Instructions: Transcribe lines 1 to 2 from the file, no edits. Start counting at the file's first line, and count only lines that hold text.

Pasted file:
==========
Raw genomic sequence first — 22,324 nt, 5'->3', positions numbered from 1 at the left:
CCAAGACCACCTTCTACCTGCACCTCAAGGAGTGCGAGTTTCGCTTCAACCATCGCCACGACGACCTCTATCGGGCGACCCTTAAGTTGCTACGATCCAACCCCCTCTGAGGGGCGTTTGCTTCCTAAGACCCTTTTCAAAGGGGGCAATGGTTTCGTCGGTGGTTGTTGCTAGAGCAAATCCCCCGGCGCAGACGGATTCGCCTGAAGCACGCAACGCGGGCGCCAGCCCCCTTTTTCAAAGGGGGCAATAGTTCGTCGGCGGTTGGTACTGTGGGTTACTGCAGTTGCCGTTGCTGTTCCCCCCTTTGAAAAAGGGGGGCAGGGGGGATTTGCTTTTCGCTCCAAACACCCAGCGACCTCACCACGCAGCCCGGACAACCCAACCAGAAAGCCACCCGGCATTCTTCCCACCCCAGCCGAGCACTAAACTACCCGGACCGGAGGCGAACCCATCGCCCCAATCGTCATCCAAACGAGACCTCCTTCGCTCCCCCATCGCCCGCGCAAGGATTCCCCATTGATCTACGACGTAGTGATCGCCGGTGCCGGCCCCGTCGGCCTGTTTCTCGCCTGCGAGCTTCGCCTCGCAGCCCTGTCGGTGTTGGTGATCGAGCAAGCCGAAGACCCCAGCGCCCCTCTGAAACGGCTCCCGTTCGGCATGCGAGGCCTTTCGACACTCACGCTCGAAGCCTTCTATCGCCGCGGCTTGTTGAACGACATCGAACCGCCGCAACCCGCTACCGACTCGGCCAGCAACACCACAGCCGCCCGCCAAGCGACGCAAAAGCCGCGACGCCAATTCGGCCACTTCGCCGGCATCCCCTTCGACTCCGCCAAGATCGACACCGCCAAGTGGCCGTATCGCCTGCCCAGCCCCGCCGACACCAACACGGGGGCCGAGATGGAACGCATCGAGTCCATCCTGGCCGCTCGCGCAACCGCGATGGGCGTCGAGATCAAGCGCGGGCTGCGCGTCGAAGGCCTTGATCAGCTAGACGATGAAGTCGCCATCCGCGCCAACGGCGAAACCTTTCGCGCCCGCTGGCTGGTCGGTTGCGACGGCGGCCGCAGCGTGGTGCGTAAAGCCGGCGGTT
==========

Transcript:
Raw genomic sequence first — 22,324 nt, 5'->3', positions numbered from 1 at the left:
CCAAGACCACCTTCTACCTGCACCTCAAGGAGTGCGAGTTTCGCTTCAACCATCGCCACGACGACCTCTATCGGGCGACCCTTAAGTTGCTACGATCCAACCCCCTCTGAGGGGCGTTTGCTTCCTAAGACCCTTTTCAAAGGGGGCAATGGTTTCGTCGGTGGTTGTTGCTAGAGCAAATCCCCCGGCGCAGACGGATTCGCCTGAAGCACGCAACGCGGGCGCCAGCCCCCTTTTTCAAAGGGGGCAATAGTTCGTCGGCGGTTGGTACTGTGGGTTACTGCAGTTGCCGTTGCTGTTCCCCCCTTTGAAAAAGGGGGGCAGGGGGGATTTGCTTTTCGCTCCAAACACCCAGCGACCTCACCACGCAGCCCGGACAACCCAACCAGAAAGCCACCCGGCATTCTTCCCACCCCAGCCGAGCACTAAACTACCCGGACCGGAGGCGAACCCATCGCCCCAATCGTCATCCAAACGAGACCTCCTTCGCTCCCCCATCGCCCGCGCAAGGATTCCCCATTGATCTACGACGTAGTGATCGCCGGTGCCGGCCCCGTCGGCCTGTTTCTCGCCTGCGAGCTTCGCCTCGCAGCCCTGTCGGTGTTGGTGATCGAGCAAGCCGAAGACCCCAGCGCCCCTCTGAAACGGCTCCCGTTCGGCATGCGAGGCCTTTCGACACTCACGCTCGAAGCCTTCTATCGCCGCGGCTTGTTGAACGACATCGAACCGCCGCAACCCGCTACCGACTCGGCCAGCAACACCACAGCCGCCCGCCAAGCGACGCAAAAGCCGCGACGCCAATTCGGCCACTTCGCCGGCATCCCCTTCGACTCCGCCAAGATCGACACCGCCAAGTGGCCGTATCGCCTGCCCAGCCCCGCCGACACCAACACGGGGGCCGAGATGGAACGCATCGAGTCCATCCTGGCCGCTCGCGCAACCGCGATGGGCGTCGAGATCAAGCGCGGGCTGCGCGTCGAAGGCCTTGATCAGCTAGACGATGAAGTCGCCATCCGCGCCAACGGCGAAACCTTTCGCGCCCGCTGGCTGGTCGGTTGCGACGGCGGCCGCAGCGTGGTGCGTAAAGCCGGCGGTT